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Remembering Mexican Writer Carlos Fuentes
ROBERT SIEGEL, HOST:
One of Mexico's greatest writers has died: Carlos Fuentes. He was 83. Fuentes was a central figure in the Latin American literary boom of the 1960s and '70s. And he was publishing fiction and essays until the end, including an essay published today in the Mexican newspaper Reforma. Our own book critic Alan Cheuse knew Fuentes and reviewed many of his novels. Hi, Alan.
ALAN CHEUSE, BYLINE: Hi, Robert.
SIEGEL: And first, give us a sense of the broad sweep of Carlos Fuentes' career, and what made his work so important?
CHEUSE: He was a master of intertwining local themes - local as in Aztec myth and history, the tumultuous history of the formation of the Mexican nation - and international themes - international politics and the kind of international humane efforts that people work with in politics today.
SIEGEL: You worked with him in the late 1980s at George Mason University...
SIEGEL: ...a period of great upheaval and conflict in Latin America, and that figured in his writing. He mixed politics with his work.
CHEUSE: Yes. He arrived - I arrived the same month he did, and he gave a 10-week lecture series on the smoke and mirrors of Mexican history and culture. And I introduced him at his first reading there. Let's say we had a few cups of a certain liquid long before the reading was supposed to begin. And we got to the top of the steps at this amphitheater, and he tripped and tumbled head over heels all the way down this long flight of stairs, picked himself up like an acrobat and turned to the audience and said: Behold, I am here.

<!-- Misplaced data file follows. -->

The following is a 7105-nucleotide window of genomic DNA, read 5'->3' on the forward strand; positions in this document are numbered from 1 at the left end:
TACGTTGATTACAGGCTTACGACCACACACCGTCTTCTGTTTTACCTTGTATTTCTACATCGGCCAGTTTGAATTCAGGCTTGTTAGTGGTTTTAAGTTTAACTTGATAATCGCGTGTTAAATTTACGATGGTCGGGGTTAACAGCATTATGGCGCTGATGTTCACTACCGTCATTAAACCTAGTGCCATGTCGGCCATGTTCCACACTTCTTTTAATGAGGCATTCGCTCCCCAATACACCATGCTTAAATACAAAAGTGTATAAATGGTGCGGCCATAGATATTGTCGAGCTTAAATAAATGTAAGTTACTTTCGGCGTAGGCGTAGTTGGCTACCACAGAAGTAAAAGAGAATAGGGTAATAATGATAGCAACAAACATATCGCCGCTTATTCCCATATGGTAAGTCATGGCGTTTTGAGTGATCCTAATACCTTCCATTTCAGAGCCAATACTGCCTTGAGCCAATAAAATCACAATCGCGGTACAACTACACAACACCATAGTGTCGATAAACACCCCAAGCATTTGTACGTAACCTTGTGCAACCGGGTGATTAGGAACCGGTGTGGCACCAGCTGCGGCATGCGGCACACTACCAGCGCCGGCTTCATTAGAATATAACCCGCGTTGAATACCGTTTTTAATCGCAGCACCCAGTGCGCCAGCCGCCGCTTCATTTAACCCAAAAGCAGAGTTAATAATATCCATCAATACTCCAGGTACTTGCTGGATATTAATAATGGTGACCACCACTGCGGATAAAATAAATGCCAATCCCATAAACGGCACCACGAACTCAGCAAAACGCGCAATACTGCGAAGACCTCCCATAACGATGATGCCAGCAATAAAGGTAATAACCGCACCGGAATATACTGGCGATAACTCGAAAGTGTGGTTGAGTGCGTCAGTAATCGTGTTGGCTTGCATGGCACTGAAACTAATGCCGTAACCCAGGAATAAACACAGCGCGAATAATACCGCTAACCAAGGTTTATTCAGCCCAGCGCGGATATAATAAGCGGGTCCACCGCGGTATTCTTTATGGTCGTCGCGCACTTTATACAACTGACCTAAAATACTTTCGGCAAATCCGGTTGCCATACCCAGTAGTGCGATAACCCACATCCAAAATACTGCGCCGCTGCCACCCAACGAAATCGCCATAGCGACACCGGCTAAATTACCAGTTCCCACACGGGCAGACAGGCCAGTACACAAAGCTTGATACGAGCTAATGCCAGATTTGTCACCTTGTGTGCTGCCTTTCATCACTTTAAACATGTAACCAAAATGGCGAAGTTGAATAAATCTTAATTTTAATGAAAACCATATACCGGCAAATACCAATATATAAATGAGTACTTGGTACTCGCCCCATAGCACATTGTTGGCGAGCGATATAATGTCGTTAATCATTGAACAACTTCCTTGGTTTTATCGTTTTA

(SOUNDBITE OF LAUGHTER)
SIEGEL: Carlos Fuentes was a very international character. He was the child of a diplomat. I believe he was born in Panama, spent much of his childhood...
SIEGEL: ...in Washington, where his father was at the embassy. English, I gather, was pristine.
CHEUSE: He spoke in not just in sentences but in paragraphs.
SIEGEL: He was, obviously, very much a man of the world.
CHEUSE: He was a man of the world, but he was a writer of the world too: big, bold, intelligent themes, inventive. He had a mind that worked twice as fast as most other people's minds. And the work showed all of that. And the man was very, very similar to the work.
SIEGEL: Of course, he was one of those writers like Graham Greene and I suppose Philip Roth who's always being mentioned as a possible Nobel laureate for literature but never won it.
CHEUSE: I don't know about the politics of why he never got the Nobel, but he's now on that long list of great writers who didn't get it.
SIEGEL: He kept writing, never stopped. And in fact, I gather, he has a novella coming out later this year.
CHEUSE: Yes, in July. It's called "Vlad," and it's about a vampire loose in Mexico City. And then he has a novel coming out in the fall called "Adam in Eden." So he was working, I guess, right up to the very end.
SIEGEL: Whom did he influence? When you think of people who owe some aspect of their writing to Carlos Fuentes, where would you go look?
CHEUSE: Well, the American writers I know weren't influenced by him line by line or even paragraph by paragraph because of the language difference, but I think he showed us just how big and inventive and bold and daring a writer could be, taking imaginative themes and tying them to everyday life of ordinary people.
SIEGEL: And when we speak of a boom, talk about being international and...
SIEGEL: ...mixing Spanish and English, that's what it was called. The movement was...
CHEUSE: El Boom.
SIEGEL: El Boom.
CHEUSE: Yeah. And he was one of the big sounds in El Boom.
SIEGEL: When Latin American literature really came center stage.
CHEUSE: It came center stage. It replaced the world of Camus and Sartre and Thomas Mann. It became international. At the same time, it was also American because it was close to our shores.
SIEGEL: Alan, thanks for talking with us.
SIEGEL: Carlos Fuentes - that's ALL THINGS CONSIDERED's book critic Alan Cheuse. We were talking about the Mexican writer Carlos Fuentes, who died today in Mexico City. He was 83. Transcript provided by NPR, Copyright National Public Radio.